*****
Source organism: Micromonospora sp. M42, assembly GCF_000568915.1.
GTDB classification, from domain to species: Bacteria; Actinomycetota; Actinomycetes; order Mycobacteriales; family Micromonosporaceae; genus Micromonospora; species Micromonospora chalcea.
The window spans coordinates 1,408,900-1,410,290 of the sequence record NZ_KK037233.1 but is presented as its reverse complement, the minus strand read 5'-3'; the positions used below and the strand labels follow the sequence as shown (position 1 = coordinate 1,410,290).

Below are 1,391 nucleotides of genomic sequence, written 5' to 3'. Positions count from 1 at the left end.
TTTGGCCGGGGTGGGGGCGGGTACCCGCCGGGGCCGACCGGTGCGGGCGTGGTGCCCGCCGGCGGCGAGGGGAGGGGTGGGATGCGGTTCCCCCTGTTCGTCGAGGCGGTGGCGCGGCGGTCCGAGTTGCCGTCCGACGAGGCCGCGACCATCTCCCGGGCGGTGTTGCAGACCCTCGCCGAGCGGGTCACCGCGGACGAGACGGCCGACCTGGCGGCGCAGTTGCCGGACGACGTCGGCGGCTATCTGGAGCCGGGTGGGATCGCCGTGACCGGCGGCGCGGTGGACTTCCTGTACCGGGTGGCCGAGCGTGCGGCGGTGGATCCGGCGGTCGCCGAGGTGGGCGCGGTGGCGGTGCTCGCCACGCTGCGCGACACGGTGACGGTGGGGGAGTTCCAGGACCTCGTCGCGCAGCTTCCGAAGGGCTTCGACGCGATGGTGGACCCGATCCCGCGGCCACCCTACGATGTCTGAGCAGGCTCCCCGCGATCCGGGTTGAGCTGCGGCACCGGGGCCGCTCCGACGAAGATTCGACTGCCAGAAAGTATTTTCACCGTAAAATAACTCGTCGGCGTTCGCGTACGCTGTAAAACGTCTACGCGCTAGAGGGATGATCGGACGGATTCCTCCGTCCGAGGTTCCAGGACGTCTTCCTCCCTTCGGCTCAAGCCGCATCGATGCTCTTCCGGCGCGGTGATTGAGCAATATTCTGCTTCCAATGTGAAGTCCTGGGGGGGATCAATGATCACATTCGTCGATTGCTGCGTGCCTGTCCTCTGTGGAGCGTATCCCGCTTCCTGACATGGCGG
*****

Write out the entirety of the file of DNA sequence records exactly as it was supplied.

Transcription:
Source organism: Micromonospora sp. M42, assembly GCF_000568915.1.
GTDB classification, from domain to species: Bacteria; Actinomycetota; Actinomycetes; order Mycobacteriales; family Micromonosporaceae; genus Micromonospora; species Micromonospora chalcea.
The window spans coordinates 1,408,900-1,410,290 of the sequence record NZ_KK037233.1 but is presented as its reverse complement, the minus strand read 5'-3'; the positions used below and the strand labels follow the sequence as shown (position 1 = coordinate 1,410,290).

Below are 1,391 nucleotides of genomic sequence, written 5' to 3'. Positions count from 1 at the left end.
TTTGGCCGGGGTGGGGGCGGGTACCCGCCGGGGCCGACCGGTGCGGGCGTGGTGCCCGCCGGCGGCGAGGGGAGGGGTGGGATGCGGTTCCCCCTGTTCGTCGAGGCGGTGGCGCGGCGGTCCGAGTTGCCGTCCGACGAGGCCGCGACCATCTCCCGGGCGGTGTTGCAGACCCTCGCCGAGCGGGTCACCGCGGACGAGACGGCCGACCTGGCGGCGCAGTTGCCGGACGACGTCGGCGGCTATCTGGAGCCGGGTGGGATCGCCGTGACCGGCGGCGCGGTGGACTTCCTGTACCGGGTGGCCGAGCGTGCGGCGGTGGATCCGGCGGTCGCCGAGGTGGGCGCGGTGGCGGTGCTCGCCACGCTGCGCGACACGGTGACGGTGGGGGAGTTCCAGGACCTCGTCGCGCAGCTTCCGAAGGGCTTCGACGCGATGGTGGACCCGATCCCGCGGCCACCCTACGATGTCTGAGCAGGCTCCCCGCGATCCGGGTTGAGCTGCGGCACCGGGGCCGCTCCGACGAAGATTCGACTGCCAGAAAGTATTTTCACCGTAAAATAACTCGTCGGCGTTCGCGTACGCTGTAAAACGTCTACGCGCTAGAGGGATGATCGGACGGATTCCTCCGTCCGAGGTTCCAGGACGTCTTCCTCCCTTCGGCTCAAGCCGCATCGATGCTCTTCCGGCGCGGTGATTGAGCAATATTCTGCTTCCAATGTGAAGTCCTGGGGGGGATCAATGATCACATTCGTCGATTGCTGCGTGCCTGTCCTCTGTGGAGCGTATCCCGCTTCCTGACATGGCGG